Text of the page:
Unleashing Operational Efficiency: Treating Infrastructure as Software

Do you find yourself consistently grappling with missed deadlines, environment disparities, and a lingering lack of trust in your team’s ability to deliver reliable infrastructure? If so, it might be time to rethink how your company views infrastructure. It’s not just a technological entity; it’s a software problem waiting to be solved.

Shifting Perspectives: Infrastructure as a Software Issue

If you think infrastructure is solely about hardware and not a software concern, you might be overlooking a critical aspect of successful project delivery. Infrastructure as a software problem means recognizing the parallels with application software, understanding that both require meticulous planning, coding, and testing for seamless functionality.

The Myth of Infrastructure as Code

Merely adopting Infrastructure as Code (IaC) is a step in the right direction, but it doesn’t guarantee a holistic approach to infrastructure management. If your leadership team isn’t fully embracing the idea of infrastructure as a software issue, you’re likely to encounter familiar challenges: persistent delays, discrepancies between environments, and doubts about the team’s ability to provide consistent infrastructure.

Building Blocks of Success: Aligning Software and Infrastructure Teams

For true success in future projects, it’s crucial to convince your leadership team that infrastructure is more than just a technological puzzle; it’s a software challenge that demands attention. Engineers across infrastructure, SRE, DevOps, and platform teams should advocate for the integration of software principles into infrastructure management.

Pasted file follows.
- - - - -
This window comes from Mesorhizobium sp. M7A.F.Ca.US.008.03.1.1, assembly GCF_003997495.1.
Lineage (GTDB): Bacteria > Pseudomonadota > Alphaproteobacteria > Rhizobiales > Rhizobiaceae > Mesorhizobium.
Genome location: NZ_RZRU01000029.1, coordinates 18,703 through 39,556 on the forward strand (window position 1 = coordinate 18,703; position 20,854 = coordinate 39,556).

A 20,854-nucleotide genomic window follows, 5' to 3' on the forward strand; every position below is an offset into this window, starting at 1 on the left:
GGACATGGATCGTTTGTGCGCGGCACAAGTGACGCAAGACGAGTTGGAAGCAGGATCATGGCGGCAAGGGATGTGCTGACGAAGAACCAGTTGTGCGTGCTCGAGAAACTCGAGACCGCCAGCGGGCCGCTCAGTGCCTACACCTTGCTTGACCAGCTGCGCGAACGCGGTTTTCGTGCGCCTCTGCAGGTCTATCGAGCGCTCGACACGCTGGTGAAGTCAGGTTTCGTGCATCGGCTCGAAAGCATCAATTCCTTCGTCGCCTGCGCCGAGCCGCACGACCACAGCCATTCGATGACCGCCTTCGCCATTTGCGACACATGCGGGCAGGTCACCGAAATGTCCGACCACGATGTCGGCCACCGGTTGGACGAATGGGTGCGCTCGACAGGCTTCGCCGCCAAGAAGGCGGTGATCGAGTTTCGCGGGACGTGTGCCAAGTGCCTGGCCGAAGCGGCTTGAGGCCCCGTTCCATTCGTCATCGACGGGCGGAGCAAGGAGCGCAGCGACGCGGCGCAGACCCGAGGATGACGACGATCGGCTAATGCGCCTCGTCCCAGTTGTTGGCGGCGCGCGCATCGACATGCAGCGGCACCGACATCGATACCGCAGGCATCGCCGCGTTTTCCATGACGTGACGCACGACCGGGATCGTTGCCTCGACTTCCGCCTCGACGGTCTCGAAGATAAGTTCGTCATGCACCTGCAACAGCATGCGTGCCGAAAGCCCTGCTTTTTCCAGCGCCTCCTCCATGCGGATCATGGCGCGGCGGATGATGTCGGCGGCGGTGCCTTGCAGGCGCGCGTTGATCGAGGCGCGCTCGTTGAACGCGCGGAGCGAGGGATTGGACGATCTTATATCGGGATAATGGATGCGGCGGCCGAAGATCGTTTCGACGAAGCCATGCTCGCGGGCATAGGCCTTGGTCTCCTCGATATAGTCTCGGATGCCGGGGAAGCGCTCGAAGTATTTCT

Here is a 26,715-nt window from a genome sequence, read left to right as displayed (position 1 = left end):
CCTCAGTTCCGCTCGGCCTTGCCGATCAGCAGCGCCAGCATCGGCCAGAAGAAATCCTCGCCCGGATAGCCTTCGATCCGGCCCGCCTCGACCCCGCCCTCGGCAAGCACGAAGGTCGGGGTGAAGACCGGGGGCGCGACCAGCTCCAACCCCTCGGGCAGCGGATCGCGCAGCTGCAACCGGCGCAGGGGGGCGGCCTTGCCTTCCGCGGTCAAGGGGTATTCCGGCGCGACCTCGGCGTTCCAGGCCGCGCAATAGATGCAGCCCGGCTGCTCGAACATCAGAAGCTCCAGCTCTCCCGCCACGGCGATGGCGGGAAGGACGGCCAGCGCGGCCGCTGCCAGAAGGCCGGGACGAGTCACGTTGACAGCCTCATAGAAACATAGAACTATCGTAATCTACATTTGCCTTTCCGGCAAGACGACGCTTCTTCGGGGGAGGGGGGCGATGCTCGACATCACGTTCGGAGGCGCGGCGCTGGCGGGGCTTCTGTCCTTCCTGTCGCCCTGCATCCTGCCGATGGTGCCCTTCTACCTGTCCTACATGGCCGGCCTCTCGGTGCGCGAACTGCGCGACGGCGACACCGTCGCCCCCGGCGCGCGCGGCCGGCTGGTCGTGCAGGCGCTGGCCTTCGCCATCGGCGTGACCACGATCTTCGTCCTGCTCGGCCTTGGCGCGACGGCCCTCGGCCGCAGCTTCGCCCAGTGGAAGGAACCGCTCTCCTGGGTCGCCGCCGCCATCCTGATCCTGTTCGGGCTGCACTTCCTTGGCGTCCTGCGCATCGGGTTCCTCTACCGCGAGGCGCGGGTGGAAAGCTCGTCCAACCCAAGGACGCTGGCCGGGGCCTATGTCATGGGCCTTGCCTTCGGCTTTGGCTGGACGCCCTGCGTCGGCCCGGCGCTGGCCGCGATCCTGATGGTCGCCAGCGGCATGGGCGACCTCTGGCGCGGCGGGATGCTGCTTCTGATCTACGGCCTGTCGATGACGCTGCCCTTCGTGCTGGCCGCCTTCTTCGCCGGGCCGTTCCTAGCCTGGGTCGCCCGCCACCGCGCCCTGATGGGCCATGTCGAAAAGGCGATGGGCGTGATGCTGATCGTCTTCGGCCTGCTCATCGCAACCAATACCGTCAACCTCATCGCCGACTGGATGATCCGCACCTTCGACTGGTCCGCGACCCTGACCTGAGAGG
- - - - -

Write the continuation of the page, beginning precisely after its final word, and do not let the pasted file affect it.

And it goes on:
Transformative Outcomes: Embracing Infrastructure as Software

Once you make the paradigm shift and recognize infrastructure as a software problem, you’ll witness transformative changes:

1. Operational Efficiency Boost

Collaboration between software and infrastructure engineers becomes more seamless, paving the way for enhanced operational efficiency. Breaking down silos allows for effective issue resolution, eliminating roadblocks and fostering a more collaborative working environment.

2. Rapid Adaptation to Changes

The agility to swiftly respond to new environments and changing requirements becomes a hallmark of your team. Adapting to evolving project needs is no longer a cumbersome process, leading to quicker resolutions and increased adaptability.

3. Consistency Across Environments

With a software-oriented approach to infrastructure, the transition between different environments becomes smoother. This not only improves the efficiency of development teams but also instills trust among project managers, who witness a higher level of consistency and reliability.

4. Elimination of Distractions

Waiting for new infrastructure to support project changes becomes a thing of the past. The software-centric mindset reduces distractions related to infrastructure delays, allowing your team to focus on delivering value without unnecessary interruptions.

5. Accelerated Time to Market

By treating infrastructure as a software problem, issues are identified earlier in the development process (shifting left). This results in a faster time to market or increased velocity, as problems are addressed proactively, minimizing setbacks during later stages.


In conclusion, making the strategic shift to view infrastructure as a software problem brings numerous benefits, from operational efficiency to accelerated project delivery. Embrace this approach, and watch your team unlock its full potential in navigating the complex landscape of modern software development.

Ready to break free from behind the eight ball by treating infrastructure teams as software teams? 27Global is your cue to a seamless, winning strategy. Contact us today to start racking up your efficiency and pocketing success.

David Hinkle is an engineering leader with a passion for improving team efficiency and providing process improvement to many teams. This passion is continued outside of work where David spends time tinkering and automating.

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